Tetanus - Fact Sheet for Parents
Diseases and the Vaccines that Prevent Them
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Benefits of DTaP vaccine
- Saves lives.
- Protects young children from serious disease.
Side effects of the DTaP vaccine
- The most common side effects are usually mild and occur in about 1 out of 4 children. They include the following:
- Redness, swelling, and pain from the shot
- A fever over 105 degrees occurs in 1 out of 16,000 children.
- Nonstop crying for 3 hours or more occurs in about 1 out of 1,000 children.
- Seizures (jerking or staring) occur in about 1 out of 14,000 children. The seizures do not cause long-term harm.
- Serious reaction to the DTaP vaccine occurs in less than 1 in a million children.
What is tetanus?
Tetanus is a serious disease caused by a toxin (poison) made by bacteria. It causes painful muscle stiffness and can be deadly. The DTaP and Tdap vaccines prevent tetanus.
What are the symptoms of tetanus?
Tetanus in children starts with headache, jaw cramping, and muscle spasms (sudden, involuntary muscle tightening).
It also causes the following:
- Painful muscle stiffness all over the body
- Trouble swallowing
- Seizures (jerking or staring)
- Fever and sweating
- High blood pressure and fast heart rate
Tetanus is often called “lockjaw” because the jaw muscles tighten, and the person cannot open his mouth.
How serious is tetanus?
Tetanus is very dangerous. It can cause breathing problems and paralysis (unable to move parts of the body). Muscle spasms can be strong enough to break a child’s spine or other bones.
It can take months to recover fully from tetanus. A child might need weeks of hospital care. As many as 1 out of 5 people who get tetanus dies.
How does a person get tetanus?
The bacteria that cause tetanus are found in soil. They get into the body through a puncture of the skin. A person can also be infected after a burn or an animal bite.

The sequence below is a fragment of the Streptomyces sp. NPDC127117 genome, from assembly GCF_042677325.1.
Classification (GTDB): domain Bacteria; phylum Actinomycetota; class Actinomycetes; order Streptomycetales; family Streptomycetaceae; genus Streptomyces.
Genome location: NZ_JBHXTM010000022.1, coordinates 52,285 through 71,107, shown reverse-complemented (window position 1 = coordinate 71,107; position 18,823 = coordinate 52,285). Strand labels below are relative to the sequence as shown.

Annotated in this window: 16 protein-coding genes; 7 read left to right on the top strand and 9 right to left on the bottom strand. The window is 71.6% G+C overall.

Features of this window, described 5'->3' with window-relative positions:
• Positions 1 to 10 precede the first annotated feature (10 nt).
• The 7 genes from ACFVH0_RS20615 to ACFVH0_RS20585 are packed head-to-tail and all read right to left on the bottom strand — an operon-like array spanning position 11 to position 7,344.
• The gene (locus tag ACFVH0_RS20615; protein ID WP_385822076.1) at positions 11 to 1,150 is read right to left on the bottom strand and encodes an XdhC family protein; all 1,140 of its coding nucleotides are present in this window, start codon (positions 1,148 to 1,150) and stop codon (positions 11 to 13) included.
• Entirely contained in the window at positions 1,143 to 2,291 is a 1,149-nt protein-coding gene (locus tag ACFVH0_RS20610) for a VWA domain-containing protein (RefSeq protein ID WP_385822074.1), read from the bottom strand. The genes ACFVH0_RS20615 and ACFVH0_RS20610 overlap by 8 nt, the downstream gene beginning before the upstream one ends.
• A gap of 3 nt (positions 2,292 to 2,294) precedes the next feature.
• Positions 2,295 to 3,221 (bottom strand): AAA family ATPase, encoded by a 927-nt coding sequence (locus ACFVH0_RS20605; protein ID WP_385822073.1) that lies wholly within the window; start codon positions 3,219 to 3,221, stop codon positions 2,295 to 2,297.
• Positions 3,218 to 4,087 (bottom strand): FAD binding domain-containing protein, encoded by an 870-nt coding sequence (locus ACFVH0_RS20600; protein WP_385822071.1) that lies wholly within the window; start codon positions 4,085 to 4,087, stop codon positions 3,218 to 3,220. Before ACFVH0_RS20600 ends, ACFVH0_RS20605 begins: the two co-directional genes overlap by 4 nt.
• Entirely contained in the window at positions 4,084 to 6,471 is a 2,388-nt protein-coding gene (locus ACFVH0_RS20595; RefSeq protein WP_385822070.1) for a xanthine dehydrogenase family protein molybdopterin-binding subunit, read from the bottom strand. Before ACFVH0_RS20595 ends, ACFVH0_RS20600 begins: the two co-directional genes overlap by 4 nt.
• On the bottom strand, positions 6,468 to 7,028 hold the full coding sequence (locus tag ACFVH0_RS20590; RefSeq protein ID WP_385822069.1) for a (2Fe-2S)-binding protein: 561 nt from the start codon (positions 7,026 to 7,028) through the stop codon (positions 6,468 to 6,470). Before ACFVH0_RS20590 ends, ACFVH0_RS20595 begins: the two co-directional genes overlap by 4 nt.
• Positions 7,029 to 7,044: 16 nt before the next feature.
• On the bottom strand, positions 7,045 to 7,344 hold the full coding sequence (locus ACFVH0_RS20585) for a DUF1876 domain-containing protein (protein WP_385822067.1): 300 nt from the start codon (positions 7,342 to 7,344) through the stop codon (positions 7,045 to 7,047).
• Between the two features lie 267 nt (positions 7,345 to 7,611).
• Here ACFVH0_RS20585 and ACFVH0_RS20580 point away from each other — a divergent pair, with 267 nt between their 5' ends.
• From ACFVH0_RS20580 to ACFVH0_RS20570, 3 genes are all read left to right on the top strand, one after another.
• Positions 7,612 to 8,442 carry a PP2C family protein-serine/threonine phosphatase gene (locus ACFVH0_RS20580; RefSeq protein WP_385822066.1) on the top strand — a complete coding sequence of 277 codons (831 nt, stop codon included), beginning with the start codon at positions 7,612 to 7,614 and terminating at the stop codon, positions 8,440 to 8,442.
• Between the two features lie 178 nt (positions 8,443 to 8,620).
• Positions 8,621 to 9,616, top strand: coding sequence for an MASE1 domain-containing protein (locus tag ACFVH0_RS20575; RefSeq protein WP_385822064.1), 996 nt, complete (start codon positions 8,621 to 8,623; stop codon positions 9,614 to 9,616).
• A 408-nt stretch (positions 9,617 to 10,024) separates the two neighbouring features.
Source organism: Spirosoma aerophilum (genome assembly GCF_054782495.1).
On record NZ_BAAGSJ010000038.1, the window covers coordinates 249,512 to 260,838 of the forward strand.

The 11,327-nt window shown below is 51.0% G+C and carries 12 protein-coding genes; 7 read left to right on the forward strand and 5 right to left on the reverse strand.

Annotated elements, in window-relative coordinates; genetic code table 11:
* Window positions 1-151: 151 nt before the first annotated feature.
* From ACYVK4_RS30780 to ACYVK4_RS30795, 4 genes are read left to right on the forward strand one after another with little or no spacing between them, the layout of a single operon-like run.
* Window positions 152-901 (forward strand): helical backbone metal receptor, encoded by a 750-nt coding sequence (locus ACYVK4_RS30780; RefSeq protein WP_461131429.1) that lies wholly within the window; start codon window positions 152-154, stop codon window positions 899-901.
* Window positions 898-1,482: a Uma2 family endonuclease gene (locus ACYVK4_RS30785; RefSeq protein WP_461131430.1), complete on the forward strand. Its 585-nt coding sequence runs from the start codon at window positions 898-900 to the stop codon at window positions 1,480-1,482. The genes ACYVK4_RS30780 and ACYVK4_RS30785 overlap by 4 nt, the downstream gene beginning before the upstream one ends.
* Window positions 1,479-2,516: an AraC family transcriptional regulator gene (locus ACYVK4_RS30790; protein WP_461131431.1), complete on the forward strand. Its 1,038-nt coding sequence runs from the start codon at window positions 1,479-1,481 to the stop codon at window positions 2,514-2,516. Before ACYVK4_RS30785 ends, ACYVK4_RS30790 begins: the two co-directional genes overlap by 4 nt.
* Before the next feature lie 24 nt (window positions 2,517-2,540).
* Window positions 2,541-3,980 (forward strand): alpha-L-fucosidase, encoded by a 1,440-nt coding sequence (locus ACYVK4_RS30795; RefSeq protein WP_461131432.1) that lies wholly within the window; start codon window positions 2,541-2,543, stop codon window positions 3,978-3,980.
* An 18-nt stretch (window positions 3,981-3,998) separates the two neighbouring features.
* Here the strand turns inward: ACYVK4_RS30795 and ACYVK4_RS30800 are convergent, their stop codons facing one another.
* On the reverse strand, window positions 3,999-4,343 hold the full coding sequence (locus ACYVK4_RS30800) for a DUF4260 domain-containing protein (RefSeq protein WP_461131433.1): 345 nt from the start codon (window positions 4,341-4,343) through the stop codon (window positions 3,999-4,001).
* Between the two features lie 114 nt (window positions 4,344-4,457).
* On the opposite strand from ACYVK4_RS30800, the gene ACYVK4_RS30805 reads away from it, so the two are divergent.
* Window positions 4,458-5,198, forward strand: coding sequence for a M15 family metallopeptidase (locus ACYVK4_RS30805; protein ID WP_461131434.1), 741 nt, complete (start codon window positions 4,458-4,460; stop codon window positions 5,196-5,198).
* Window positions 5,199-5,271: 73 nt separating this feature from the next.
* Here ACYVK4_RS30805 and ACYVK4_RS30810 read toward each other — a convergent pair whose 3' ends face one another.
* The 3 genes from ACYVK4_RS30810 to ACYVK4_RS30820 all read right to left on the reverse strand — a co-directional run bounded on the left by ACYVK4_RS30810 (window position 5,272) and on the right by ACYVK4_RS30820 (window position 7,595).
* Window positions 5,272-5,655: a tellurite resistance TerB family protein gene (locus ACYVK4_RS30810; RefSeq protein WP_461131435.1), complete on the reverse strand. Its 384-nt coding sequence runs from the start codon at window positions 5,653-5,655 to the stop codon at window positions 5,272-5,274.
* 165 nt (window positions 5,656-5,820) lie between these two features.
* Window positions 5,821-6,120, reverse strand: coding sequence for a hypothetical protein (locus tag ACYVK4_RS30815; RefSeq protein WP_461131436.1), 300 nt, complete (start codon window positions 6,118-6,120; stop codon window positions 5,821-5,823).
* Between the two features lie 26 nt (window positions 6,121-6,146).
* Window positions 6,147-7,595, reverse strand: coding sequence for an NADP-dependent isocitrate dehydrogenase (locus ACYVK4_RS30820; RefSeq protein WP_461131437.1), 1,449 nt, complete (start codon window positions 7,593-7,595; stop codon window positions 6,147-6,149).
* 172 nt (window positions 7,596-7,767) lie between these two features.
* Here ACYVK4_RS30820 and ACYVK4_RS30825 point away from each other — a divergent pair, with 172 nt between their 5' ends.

Tetanus does not spread from one person to another.
What is the DTaP vaccine?
The DTaP vaccine is a shot that combines the vaccines for tetanus and two other serious diseases: diphtheria and whooping cough (pertussis). The vaccine protects children by helping their bodies build up protection against the tetanus toxin.
Almost everyone who gets all doses of the DTaP vaccine will be protected against tetanus for at least 10 years.
Booster vaccines needed to keep up protection from tetanus
The tetanus vaccine does not offer lifetime protection. People need booster vaccines to keep up protection from tetanus.
Children should get a booster vaccine called Tdap (which protects against tetanus, diphtheria, and whooping cough) at 11 or 12 years of age.
Adults need a booster called the Td vaccine (for tetanus and diphtheria) every 10 years. Adults should also receive a one-time shot of the Tdap vaccine in place of one Td shot.
Why should my child get the DTaP vaccine?
Getting your child the DTaP vaccine helps protect him against painful and possibly deadly disease.
When should my child get the DTaP vaccine?
Children should get five doses of the DTaP vaccine at the following ages for best protection:
- One dose each at 2 months, 4 months, and 6 months;
- A fourth dose at 15 through 18 months; and
- A fifth dose at 4 through 6 years of age.
It is safe to get the DTaP vaccine at the same time as other vaccines, even for babies.
Is the DTaP vaccine safe?
The DTaP vaccine is very safe, and it is effective at preventing tetanus (along with whooping cough and diphtheria). Vaccines, like any medicine, can have side effects. But severe side effects from the DTaP vaccine are very rare.
If my child does not get the DTaP vaccine, will he get tetanus?
Children who have not had the DTaP vaccine and are exposed to the tetanus bacteria could get the disease.
Before the tetanus vaccine, there were more than 500 to 600 cases of tetanus reported each year in the U.S. Cases dropped steadily after the vaccine. Today, almost all cases of tetanus are among people who have never had the vaccine or adults who don’t stay up to date on their 10-year booster shots.
How can I learn more about the DTaP vaccine?
To learn more about the DTaP vaccine or other vaccines, talk to your child’s doctor.
Call 800-CDC-INFO (800-232-4636) or go to the CDC Vaccines web site and check out the following resources:
Fact Sheets for Parents
Diseases and the Vaccines that Prevent Them